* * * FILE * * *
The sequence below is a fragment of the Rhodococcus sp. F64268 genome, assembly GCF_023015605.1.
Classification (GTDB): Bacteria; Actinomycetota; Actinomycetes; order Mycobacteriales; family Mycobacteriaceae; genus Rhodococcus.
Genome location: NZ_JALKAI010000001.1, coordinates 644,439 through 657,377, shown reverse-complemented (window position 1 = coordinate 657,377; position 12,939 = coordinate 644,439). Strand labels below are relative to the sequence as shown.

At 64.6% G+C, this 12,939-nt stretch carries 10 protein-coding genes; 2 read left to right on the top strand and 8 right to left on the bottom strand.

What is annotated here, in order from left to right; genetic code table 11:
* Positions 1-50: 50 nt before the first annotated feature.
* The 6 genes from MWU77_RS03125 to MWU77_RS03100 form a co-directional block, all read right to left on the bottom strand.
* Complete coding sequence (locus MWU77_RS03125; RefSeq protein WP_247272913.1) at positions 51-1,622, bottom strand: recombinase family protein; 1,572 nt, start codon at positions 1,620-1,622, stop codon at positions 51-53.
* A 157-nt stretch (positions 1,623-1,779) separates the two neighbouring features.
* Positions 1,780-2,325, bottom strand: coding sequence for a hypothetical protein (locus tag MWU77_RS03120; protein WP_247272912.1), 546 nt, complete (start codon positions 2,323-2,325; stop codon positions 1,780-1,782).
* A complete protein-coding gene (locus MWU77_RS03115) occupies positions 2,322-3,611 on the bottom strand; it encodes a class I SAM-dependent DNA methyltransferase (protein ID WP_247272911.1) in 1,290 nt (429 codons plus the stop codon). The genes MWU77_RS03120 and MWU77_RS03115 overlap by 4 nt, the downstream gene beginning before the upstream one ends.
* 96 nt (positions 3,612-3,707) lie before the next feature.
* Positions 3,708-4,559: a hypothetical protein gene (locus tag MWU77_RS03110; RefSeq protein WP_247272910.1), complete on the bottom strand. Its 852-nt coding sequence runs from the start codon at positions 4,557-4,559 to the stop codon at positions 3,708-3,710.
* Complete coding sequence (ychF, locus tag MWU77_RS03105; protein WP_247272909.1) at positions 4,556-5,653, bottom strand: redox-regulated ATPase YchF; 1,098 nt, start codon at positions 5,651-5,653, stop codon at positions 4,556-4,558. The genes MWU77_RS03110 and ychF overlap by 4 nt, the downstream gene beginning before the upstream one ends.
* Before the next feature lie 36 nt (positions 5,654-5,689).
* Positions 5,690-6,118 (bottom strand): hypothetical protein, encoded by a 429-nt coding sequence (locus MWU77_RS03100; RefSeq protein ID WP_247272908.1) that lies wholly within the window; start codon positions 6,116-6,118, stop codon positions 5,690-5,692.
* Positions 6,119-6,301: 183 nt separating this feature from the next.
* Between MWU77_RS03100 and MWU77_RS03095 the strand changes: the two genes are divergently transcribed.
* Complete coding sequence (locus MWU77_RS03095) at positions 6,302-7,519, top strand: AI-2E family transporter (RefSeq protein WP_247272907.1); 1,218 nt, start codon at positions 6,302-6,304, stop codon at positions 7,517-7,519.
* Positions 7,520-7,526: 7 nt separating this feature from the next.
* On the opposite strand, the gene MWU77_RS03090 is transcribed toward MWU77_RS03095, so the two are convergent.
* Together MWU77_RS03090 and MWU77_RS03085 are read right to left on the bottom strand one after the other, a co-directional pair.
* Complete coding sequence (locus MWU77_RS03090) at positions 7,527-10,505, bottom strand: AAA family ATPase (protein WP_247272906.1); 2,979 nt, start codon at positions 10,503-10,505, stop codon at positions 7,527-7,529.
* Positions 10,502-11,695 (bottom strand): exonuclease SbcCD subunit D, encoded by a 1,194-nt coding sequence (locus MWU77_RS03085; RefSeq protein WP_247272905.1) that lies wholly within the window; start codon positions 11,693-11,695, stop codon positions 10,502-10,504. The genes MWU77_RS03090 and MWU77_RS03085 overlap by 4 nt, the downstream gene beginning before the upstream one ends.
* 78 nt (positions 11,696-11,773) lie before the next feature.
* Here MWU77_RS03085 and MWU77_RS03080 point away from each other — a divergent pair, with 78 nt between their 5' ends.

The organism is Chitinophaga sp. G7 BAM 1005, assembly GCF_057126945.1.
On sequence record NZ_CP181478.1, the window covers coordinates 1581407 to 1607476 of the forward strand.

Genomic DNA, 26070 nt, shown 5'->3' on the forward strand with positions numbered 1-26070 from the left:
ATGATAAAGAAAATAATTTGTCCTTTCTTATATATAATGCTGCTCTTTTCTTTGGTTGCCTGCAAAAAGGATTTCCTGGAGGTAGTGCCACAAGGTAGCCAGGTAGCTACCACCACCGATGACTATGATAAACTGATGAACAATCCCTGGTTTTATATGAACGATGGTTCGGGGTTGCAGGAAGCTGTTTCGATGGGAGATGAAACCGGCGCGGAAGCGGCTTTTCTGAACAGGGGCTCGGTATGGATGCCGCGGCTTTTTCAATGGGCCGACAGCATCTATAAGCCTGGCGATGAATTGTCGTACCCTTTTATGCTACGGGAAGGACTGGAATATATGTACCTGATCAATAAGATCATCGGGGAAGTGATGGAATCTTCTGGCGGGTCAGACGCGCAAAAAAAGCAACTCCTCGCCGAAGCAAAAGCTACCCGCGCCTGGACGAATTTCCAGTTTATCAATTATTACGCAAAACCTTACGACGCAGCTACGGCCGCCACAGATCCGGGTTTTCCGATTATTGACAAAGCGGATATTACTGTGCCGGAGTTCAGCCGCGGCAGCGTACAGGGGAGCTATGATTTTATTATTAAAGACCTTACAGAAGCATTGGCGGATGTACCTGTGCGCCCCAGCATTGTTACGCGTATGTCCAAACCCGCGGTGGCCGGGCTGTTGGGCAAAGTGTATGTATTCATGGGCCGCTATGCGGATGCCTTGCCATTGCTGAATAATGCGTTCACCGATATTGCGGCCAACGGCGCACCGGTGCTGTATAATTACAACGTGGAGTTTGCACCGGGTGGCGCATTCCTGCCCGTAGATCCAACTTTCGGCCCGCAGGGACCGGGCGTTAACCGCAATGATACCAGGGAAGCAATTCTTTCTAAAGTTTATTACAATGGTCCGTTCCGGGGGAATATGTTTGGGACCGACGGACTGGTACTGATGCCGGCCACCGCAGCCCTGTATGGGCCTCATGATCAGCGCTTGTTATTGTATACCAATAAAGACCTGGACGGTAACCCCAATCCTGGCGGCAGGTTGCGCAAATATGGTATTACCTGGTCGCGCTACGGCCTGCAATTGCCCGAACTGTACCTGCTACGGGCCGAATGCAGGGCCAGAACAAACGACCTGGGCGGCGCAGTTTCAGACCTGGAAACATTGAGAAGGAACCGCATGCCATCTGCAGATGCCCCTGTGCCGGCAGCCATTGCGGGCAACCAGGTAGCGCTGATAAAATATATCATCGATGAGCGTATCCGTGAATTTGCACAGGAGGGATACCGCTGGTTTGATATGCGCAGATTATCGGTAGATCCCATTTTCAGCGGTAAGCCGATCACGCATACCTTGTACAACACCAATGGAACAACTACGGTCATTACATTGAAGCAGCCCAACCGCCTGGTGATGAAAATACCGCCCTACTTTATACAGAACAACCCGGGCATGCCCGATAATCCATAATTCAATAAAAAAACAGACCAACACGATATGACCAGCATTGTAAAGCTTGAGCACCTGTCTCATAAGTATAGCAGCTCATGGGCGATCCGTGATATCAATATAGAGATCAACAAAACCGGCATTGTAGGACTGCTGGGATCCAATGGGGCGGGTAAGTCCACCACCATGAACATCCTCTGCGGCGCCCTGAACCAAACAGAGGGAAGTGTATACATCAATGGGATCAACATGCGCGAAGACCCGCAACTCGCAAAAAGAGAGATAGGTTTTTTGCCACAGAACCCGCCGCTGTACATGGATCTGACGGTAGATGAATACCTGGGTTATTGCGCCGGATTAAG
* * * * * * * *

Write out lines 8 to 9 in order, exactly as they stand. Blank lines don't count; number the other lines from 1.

* Complete coding sequence (locus MWU77_RS03125; RefSeq protein WP_247272913.1) at positions 51-1,622, bottom strand: recombinase family protein; 1,572 nt, start codon at positions 1,620-1,622, stop codon at positions 51-53.
* A 157-nt stretch (positions 1,623-1,779) separates the two neighbouring features.